LONDON, Ontario, April 28 (UPI) -- Canadian researchers suggest "not getting" some things need not keep those with autism from using language well.
It had been assumed many individuals with autism spectrum disorder, or ASD, have problems with what linguists call "pragmatics" because they have difficulties in social situations -- especially in responding to metaphor, irony, sarcasm and to what is presumed rather than stated.
However, researchers Robert Stainton of The University of Western Ontario, Jessica de Villiers of the University of British Columbia and Peter Szatmari of McMaster University looked at transcripts of conversations with 42 speakers with ASD and concluded pragmatics were both used and understood in cases of literal talk.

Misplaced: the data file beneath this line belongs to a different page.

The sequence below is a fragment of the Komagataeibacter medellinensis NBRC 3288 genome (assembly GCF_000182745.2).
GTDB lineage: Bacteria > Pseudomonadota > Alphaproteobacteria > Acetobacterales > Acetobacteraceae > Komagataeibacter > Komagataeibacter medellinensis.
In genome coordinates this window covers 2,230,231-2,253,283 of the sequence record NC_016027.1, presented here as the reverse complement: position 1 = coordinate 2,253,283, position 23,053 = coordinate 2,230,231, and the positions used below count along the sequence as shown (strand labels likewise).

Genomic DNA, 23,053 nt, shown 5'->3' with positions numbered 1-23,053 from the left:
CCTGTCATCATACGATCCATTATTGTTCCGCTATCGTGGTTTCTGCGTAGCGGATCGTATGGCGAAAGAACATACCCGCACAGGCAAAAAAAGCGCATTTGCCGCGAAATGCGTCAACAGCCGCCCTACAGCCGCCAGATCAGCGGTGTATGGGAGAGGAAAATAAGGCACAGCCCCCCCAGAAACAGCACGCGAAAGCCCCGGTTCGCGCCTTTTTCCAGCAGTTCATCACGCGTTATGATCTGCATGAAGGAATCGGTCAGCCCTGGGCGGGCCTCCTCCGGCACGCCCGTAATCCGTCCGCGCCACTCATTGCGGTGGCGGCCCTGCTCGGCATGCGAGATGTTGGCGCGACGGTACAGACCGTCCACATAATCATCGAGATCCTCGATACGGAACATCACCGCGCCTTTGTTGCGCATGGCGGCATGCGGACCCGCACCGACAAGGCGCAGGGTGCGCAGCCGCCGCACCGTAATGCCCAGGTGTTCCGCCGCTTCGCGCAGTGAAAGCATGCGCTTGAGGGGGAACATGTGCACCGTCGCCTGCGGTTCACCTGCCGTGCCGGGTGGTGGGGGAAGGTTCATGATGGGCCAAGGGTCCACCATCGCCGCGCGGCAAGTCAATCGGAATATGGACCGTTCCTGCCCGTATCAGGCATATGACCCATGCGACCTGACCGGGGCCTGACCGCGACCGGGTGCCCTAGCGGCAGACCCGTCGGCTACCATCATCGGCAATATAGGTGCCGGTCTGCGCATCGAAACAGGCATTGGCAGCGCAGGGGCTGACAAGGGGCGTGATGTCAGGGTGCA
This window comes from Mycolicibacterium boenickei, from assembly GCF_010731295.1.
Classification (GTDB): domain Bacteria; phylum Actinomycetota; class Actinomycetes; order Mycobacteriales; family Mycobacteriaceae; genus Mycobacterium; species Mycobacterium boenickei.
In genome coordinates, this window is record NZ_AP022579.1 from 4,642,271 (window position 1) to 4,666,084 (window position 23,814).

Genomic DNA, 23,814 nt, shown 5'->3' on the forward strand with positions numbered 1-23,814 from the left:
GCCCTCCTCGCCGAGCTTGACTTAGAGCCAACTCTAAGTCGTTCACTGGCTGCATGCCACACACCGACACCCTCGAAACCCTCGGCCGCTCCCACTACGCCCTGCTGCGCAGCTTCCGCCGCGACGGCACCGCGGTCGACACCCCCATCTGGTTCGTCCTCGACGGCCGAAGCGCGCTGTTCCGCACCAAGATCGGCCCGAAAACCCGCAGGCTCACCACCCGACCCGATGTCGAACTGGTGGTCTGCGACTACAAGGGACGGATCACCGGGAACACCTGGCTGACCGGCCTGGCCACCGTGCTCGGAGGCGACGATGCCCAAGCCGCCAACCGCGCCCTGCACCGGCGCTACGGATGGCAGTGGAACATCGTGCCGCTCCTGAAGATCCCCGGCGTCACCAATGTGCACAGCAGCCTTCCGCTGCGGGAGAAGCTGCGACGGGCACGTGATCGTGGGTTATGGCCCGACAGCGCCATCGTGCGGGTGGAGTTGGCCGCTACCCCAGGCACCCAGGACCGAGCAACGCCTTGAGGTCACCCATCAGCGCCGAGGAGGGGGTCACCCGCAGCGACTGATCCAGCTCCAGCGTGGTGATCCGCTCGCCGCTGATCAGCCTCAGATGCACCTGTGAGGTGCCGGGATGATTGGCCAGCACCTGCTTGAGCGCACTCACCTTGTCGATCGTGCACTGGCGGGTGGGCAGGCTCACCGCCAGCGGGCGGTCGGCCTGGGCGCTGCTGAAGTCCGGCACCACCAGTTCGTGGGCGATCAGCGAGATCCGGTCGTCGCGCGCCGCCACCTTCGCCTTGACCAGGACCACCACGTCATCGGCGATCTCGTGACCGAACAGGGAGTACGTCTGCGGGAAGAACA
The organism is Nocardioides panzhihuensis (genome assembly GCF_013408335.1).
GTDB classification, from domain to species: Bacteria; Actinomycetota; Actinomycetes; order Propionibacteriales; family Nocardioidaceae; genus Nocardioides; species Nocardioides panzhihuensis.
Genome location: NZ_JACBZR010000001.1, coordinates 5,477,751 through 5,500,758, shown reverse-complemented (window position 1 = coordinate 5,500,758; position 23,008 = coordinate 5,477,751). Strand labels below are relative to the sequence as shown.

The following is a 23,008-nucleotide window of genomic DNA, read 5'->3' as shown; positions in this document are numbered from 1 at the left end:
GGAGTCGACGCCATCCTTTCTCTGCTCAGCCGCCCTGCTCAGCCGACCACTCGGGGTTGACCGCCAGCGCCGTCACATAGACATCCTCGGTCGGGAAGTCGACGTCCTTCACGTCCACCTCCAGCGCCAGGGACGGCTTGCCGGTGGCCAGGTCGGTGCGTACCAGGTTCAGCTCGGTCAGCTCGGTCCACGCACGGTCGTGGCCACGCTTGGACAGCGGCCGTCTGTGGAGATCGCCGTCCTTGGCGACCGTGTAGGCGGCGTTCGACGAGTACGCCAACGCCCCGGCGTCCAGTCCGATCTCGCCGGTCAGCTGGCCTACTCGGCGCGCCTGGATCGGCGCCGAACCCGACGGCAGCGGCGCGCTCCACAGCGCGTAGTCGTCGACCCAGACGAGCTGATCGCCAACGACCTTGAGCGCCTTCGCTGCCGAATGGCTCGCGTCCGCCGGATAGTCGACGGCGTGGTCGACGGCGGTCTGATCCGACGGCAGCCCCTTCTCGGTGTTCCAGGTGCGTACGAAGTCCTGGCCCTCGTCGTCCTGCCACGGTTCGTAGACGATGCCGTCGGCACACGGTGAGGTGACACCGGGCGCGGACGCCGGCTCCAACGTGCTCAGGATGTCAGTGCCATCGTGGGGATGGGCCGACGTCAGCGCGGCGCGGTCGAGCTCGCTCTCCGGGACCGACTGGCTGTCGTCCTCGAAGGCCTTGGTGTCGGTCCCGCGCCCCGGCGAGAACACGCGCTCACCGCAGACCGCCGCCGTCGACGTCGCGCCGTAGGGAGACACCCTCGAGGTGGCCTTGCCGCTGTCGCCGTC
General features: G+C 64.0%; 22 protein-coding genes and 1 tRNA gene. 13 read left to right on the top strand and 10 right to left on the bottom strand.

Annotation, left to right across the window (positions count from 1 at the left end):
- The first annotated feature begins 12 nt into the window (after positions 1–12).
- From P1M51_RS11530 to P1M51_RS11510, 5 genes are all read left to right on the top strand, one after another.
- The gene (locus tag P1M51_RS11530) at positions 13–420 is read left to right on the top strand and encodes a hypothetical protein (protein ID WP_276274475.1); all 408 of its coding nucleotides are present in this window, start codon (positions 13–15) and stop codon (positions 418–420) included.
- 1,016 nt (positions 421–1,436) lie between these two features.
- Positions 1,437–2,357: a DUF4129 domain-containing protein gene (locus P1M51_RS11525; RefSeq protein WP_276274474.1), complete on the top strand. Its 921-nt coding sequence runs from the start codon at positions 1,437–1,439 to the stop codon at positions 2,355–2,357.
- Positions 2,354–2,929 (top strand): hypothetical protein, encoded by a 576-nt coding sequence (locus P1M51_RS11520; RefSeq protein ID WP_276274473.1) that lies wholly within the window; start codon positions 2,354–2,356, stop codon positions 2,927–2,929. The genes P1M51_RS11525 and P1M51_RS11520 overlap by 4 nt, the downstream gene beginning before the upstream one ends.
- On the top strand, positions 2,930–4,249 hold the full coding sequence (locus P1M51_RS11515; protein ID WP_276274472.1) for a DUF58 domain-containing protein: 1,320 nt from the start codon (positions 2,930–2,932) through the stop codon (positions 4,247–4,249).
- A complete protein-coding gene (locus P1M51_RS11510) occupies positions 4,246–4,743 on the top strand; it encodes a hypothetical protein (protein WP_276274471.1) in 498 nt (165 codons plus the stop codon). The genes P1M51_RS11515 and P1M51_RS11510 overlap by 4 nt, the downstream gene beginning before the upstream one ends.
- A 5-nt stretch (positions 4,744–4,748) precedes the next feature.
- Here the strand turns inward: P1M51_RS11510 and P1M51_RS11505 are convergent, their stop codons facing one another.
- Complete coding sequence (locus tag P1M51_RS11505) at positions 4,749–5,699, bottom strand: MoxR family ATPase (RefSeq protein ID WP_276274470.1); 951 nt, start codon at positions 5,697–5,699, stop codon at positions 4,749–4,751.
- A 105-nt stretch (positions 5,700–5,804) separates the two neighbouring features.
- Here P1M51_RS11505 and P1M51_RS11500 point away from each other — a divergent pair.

Subsequently, de Villiers and Szatmari developed a rating scale of pragmatic abilities that can be used in the clinical assessment of people with ASD.
"In the short term, their new tool will help identify where an individual fits on that spectrum." Stainton said in a statement.
He said he believes in the longer term, it may contribute "to our theoretical understanding of the boundary between knowledge of the meanings of words, and non-linguistic abilities -- specifically pragmatics."
Stainton says the study, published in Midwest Studies in Philosophy, is "especially gratifying" because without "a philosophical perspective, this discovery might not have been made."